Researchers develop antibacterial, antiviral additive capable of generating high metal ions

By Lim Chang-won Posted : February 3, 2022, 14:37 Updated : February 3, 2022, 14:37

[Courtesy of KIMS]

SEOUL -- A government-funded research body in South Korea has developed a functional antibacterial and antiviral additive that can be widely applied to display films, functional fibers, home appliance films, window films, car interior and exterior materials, and sanitary products. If it is mixed with resin, the antibacterial effect is semi-permanent.

The colorless, transparent additive that generates high metal ions was developed through a formulation process by mixing several metal compounds, according to the Korea Institute of Materials Science (KIMS). It is made of a non-toxic material that does not use organic antibacterial agents and nano compounds.

"We will try to materialize and commercialize it as soon as possible," KIMS head Lee Jung-hwan said in a statement on February 3, promising to support the quick localization of antibacterial and antiviral materials that can target overseas markets. The research team confirmed through experiment that the effect of its new addiction has lasted for months. 

The pandemic has called for the enhanced hygiene of public facilities. Antibacterial films and similar materials are widely used to cover elevator buttons, door handles and other objects that are frequently touched by many random people. The fear of infection has triggered the spread of a contactless culture that prompted the fast adoption of antibacterial materials and non-face-to-face services.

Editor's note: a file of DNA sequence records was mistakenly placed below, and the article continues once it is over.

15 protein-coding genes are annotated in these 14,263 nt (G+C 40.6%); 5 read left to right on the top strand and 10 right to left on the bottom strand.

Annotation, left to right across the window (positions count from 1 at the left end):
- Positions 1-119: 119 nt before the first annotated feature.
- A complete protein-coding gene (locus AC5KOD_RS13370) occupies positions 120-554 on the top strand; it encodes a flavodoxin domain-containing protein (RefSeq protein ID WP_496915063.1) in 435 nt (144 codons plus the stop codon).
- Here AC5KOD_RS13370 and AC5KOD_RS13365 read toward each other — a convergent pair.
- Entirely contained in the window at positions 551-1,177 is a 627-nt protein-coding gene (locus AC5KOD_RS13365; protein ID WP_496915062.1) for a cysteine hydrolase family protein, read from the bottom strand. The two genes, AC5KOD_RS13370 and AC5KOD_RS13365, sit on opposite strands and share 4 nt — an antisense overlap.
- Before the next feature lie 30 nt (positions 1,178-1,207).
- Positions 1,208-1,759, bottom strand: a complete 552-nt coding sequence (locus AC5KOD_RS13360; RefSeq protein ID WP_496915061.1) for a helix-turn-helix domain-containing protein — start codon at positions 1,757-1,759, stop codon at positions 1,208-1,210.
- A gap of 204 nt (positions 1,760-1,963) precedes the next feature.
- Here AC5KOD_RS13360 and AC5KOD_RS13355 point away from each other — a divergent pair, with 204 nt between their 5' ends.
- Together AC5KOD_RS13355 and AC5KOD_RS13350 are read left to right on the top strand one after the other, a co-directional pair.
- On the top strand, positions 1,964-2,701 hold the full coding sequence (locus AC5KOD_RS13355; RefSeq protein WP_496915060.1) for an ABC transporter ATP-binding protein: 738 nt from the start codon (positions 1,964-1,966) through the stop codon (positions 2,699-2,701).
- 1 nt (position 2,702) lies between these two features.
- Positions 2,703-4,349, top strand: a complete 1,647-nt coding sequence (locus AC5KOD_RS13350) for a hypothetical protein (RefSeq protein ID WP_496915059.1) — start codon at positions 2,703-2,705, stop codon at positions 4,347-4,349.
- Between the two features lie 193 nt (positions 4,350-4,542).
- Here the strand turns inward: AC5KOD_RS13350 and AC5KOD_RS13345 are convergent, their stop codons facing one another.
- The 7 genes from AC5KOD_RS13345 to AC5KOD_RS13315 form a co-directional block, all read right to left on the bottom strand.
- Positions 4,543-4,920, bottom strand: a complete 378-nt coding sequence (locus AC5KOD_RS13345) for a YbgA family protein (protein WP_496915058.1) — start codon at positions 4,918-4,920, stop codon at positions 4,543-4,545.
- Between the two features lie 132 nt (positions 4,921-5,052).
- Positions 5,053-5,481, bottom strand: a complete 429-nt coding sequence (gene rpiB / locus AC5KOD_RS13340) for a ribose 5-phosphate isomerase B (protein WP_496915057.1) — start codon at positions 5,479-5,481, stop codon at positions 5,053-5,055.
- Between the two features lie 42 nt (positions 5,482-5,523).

Antibacterial films are used for elevator buttons, doorknobs, and touch screens, but they are opaque and damaged if used a lot, making it difficult to continue their antibacterial effects. By adding one to two weight percent to resins, Kim's team found that the new additive can improve antibacterial properties by 99.99 percent without changing optical, mechanical, and thermal properties to existing products. Ultraviolet and thermosetting operations are possible for existing products without additional processes.

"We are currently conducting mass production tests with various technology demand companies," Kim Chang-su, a KIMS researcher, was quoted as saying. "We will do our best to contribute to solving the problem of new infectious diseases in preparation for the post-COVID-19 era in which interest in personal hygiene will increase significantly."

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